It’s so heartwarming to see someone trying to put a smile on one’s face and spreading good vibes around. However, the stories behind the vibes and humor are more powerful and heartwarming. Sabine Choukair succeeded in sending messages and spreading awareness through clowning.
Sabine fell in love with clowning when she was studying Physical Theatre in London. Upon her return to Lebanon in 2008, she started working as a clown. People around her didn’t understand her intentions and kept insisting that she performs in children’s birthday parties.
“We didn’t grow up with clowns. It is not in our culture,” Sabine told Al-Monitor. “It is a form [of entertainment] people know, but in Lebanon when you say ‘clowns,’ they think of birthdays. They don’t think of it in any other way.”
Passionate Sabine traveled to Mexico where she launched with Gabriela Munoz Clown Me In, a theatre company that uses clowning to spread laughter and provide relief to disadvantaged communities. Through interactive workshops and performances, Clown Me In explores human vulnerabilities and helps individuals to accept them.
After touring Mexico, India, and Brazil, Sabine returned to Lebanon where she launched Clown Me In locally. She began giving clowning workshops, teaching others how to use humor to convey a message. In 2011, the group decided to take their work to the streets for the first time.
“It was super fun. People laughed so much, they loved it,” Choucair told The National. “We weren’t nasty because we’re gentle clowns and we do everything with laughter, but we were very straight to the point when we saw people throwing things, and they took it in a very positive way. This is when I started being like, ‘OK, maybe we should do more of this on the streets.’”
Sabine was among the 40 cultural leaders chosen to share their work at the World Economic Forum at Davos in January 2017. She is also a member of Clowns Without Borders USA, spreading joy and laughter among disadvantaged communities and in refugee camps. In 2015, she spent three months in Syrian refugee settlements across Lebanon, recording the stories of refugees and people from the Lebanese host community, resulting in The Caravan project.
Sabine is the artistic director of The Caravan project, a street theatre project in its 4th edition that takes real-life stories to more than 150 communities in Lebanon, Tunisia, and Sweden. Included in The Caravan is Van 12, a project that puts children’s voices at the heart of a street theatre performance through the use of recorded storytelling audio.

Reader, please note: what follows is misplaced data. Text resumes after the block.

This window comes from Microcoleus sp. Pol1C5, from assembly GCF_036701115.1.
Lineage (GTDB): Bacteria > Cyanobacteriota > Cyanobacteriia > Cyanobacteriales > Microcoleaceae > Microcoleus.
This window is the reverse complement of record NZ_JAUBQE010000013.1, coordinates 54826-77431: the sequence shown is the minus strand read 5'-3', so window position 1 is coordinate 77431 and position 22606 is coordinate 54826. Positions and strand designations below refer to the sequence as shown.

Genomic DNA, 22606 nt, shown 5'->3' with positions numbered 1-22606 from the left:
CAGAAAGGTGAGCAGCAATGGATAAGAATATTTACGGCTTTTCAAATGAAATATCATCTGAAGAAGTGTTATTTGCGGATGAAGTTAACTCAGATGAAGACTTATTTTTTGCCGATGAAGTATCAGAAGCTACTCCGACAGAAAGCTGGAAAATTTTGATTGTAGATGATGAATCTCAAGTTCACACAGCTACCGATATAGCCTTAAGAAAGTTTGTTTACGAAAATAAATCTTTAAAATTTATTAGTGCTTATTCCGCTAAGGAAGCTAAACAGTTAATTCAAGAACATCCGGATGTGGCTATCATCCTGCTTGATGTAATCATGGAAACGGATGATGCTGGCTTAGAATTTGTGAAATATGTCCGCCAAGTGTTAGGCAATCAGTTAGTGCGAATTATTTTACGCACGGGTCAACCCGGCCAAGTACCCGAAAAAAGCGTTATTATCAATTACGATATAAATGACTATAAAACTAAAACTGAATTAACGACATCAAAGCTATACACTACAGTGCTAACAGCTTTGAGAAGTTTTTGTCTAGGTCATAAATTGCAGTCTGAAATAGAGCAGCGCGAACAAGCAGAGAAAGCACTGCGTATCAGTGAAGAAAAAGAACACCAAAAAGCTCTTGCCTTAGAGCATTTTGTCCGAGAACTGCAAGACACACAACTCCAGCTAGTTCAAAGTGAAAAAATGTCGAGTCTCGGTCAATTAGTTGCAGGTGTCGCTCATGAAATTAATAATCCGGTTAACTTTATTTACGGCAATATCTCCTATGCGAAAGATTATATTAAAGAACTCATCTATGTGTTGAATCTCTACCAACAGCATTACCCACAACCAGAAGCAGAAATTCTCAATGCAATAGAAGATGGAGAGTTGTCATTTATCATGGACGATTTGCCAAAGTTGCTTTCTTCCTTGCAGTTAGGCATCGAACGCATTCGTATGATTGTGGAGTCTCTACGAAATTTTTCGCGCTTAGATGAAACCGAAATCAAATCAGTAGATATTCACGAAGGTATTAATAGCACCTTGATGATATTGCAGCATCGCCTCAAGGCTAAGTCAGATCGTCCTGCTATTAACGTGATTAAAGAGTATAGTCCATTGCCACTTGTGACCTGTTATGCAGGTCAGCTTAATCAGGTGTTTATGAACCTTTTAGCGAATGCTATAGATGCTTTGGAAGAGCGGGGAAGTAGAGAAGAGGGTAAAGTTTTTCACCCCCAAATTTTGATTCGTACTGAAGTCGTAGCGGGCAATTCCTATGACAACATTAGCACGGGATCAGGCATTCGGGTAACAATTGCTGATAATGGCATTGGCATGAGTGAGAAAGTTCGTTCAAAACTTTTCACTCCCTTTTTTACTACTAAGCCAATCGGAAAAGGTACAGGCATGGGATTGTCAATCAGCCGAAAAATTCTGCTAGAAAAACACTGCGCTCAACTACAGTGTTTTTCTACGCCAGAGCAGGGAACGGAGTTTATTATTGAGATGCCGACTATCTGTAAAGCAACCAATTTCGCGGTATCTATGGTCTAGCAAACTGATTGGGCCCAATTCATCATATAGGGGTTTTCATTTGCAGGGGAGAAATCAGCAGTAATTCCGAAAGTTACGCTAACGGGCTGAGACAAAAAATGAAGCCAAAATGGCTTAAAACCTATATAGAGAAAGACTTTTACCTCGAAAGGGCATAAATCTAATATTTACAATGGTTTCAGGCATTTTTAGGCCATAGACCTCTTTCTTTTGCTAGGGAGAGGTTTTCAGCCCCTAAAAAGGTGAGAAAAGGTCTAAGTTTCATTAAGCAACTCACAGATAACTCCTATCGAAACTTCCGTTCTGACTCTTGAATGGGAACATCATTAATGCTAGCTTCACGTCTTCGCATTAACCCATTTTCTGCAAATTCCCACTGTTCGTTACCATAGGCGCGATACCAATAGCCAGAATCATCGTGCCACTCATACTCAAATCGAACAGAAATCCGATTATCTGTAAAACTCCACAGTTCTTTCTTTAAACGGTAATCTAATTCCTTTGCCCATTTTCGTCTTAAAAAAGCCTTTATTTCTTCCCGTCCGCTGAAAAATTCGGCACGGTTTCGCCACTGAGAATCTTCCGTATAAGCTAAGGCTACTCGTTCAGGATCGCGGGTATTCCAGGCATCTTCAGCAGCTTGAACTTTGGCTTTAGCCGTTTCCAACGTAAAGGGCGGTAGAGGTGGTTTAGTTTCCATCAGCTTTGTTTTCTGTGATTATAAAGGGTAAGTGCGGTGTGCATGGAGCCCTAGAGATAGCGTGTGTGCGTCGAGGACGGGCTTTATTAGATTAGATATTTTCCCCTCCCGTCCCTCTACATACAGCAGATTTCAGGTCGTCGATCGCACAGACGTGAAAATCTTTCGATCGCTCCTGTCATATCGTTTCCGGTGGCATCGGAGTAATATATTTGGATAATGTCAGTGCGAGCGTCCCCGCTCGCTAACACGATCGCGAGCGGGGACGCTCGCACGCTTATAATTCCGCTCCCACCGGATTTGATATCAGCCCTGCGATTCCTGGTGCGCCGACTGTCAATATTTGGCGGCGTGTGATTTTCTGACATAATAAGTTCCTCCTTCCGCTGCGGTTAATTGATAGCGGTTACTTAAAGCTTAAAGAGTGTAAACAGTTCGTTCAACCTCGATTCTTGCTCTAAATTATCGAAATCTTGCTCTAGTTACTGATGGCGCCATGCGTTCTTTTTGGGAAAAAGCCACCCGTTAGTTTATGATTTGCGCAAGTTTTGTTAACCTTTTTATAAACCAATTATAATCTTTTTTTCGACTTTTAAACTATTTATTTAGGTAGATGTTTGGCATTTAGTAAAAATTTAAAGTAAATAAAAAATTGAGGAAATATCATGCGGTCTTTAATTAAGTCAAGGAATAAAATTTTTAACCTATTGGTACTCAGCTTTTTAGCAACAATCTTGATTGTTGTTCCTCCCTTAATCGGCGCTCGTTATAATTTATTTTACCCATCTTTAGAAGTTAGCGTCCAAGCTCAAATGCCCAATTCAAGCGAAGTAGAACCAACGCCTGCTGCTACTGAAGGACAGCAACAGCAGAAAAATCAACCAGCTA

Stories are gathered through workshops and discussions with Lebanese, Syrian, and Palestinian children who have had their rights neglected or violated. Children anonymously share their experiences about how they are coping with violence, bullying, poverty, forced labor, and other violations of their legal rights.
“Some of the stories are sad, but the style is always using clowning and physical theatre, so it’s fun,” Choucair told The National. “People don’t come and get depressed. They laugh, but then they listen to some really hard stories.”
In 2018, Sabine gave workshops to 35 therapists and theatre practitioners in the tenth Performing the World Festival in New York, addressing how to use different forms of art and theatre as therapeutic tools and forms of activism.
In addition to that, she gave workshops to 20 clowns from 150 healthcare clown organizations that gathered in Vienna from 50 different countries for the very first Healthcare Clowning International Meeting hosted by Red Noses.
Furthermore, Sabine and her team reached 6000 spectators during 30 free clown shows that took place in different marginalized rural areas as well as schools, camps, and public spaces around Lebanon.
The next step for Clown Me In is to perform in a way that encourages the public to recycle, reuse, and reduce their waste with campaigns targeting policymakers.
The next plan is the Trashion Show; the clowns will collaborate with designers to create dresses and suits out of rubbish. They will wear these outfits and perform in front of government buildings and the headquarters of companies with poor environmental records.
Clown Me In‘s latest project is The International Institute for Very Very Serious Studies, the IIVVSS, a performance training program in Beirut, Lebanon, to develop the talents of experienced artists and send them out to use their skills to engage with communities. The Middle East’s first school for street theater opened its doors on September 1, and it is free of charge for those accepted.
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